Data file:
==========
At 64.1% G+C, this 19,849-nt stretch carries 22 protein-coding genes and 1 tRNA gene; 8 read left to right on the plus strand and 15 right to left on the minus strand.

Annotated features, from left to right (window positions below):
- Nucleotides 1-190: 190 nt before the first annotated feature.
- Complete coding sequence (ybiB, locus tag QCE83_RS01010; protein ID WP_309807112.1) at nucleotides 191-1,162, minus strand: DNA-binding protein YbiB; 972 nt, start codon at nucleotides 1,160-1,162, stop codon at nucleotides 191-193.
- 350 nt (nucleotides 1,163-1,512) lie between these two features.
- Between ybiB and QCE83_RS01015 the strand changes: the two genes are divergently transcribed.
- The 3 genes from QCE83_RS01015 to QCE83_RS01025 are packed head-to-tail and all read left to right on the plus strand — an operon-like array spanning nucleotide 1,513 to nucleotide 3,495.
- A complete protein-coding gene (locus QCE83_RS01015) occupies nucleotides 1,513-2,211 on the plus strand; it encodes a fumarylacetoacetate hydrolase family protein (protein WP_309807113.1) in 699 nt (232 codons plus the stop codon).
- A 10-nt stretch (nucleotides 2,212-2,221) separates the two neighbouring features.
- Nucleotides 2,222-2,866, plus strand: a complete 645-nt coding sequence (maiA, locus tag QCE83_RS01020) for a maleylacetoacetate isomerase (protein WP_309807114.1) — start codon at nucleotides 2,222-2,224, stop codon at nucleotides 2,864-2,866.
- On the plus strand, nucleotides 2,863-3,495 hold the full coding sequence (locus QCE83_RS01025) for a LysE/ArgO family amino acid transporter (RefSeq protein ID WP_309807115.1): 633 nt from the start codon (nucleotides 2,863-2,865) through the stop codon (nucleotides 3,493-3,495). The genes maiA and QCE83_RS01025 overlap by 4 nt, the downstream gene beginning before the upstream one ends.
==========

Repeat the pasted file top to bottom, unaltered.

At 64.1% G+C, this 19,849-nt stretch carries 22 protein-coding genes and 1 tRNA gene; 8 read left to right on the plus strand and 15 right to left on the minus strand.

Annotated features, from left to right (window positions below):
- Nucleotides 1-190: 190 nt before the first annotated feature.
- Complete coding sequence (ybiB, locus tag QCE83_RS01010; protein ID WP_309807112.1) at nucleotides 191-1,162, minus strand: DNA-binding protein YbiB; 972 nt, start codon at nucleotides 1,160-1,162, stop codon at nucleotides 191-193.
- 350 nt (nucleotides 1,163-1,512) lie between these two features.
- Between ybiB and QCE83_RS01015 the strand changes: the two genes are divergently transcribed.
- The 3 genes from QCE83_RS01015 to QCE83_RS01025 are packed head-to-tail and all read left to right on the plus strand — an operon-like array spanning nucleotide 1,513 to nucleotide 3,495.
- A complete protein-coding gene (locus QCE83_RS01015) occupies nucleotides 1,513-2,211 on the plus strand; it encodes a fumarylacetoacetate hydrolase family protein (protein WP_309807113.1) in 699 nt (232 codons plus the stop codon).
- A 10-nt stretch (nucleotides 2,212-2,221) separates the two neighbouring features.
- Nucleotides 2,222-2,866, plus strand: a complete 645-nt coding sequence (maiA, locus tag QCE83_RS01020) for a maleylacetoacetate isomerase (protein WP_309807114.1) — start codon at nucleotides 2,222-2,224, stop codon at nucleotides 2,864-2,866.
- On the plus strand, nucleotides 2,863-3,495 hold the full coding sequence (locus QCE83_RS01025) for a LysE/ArgO family amino acid transporter (RefSeq protein ID WP_309807115.1): 633 nt from the start codon (nucleotides 2,863-2,865) through the stop codon (nucleotides 3,493-3,495). The genes maiA and QCE83_RS01025 overlap by 4 nt, the downstream gene beginning before the upstream one ends.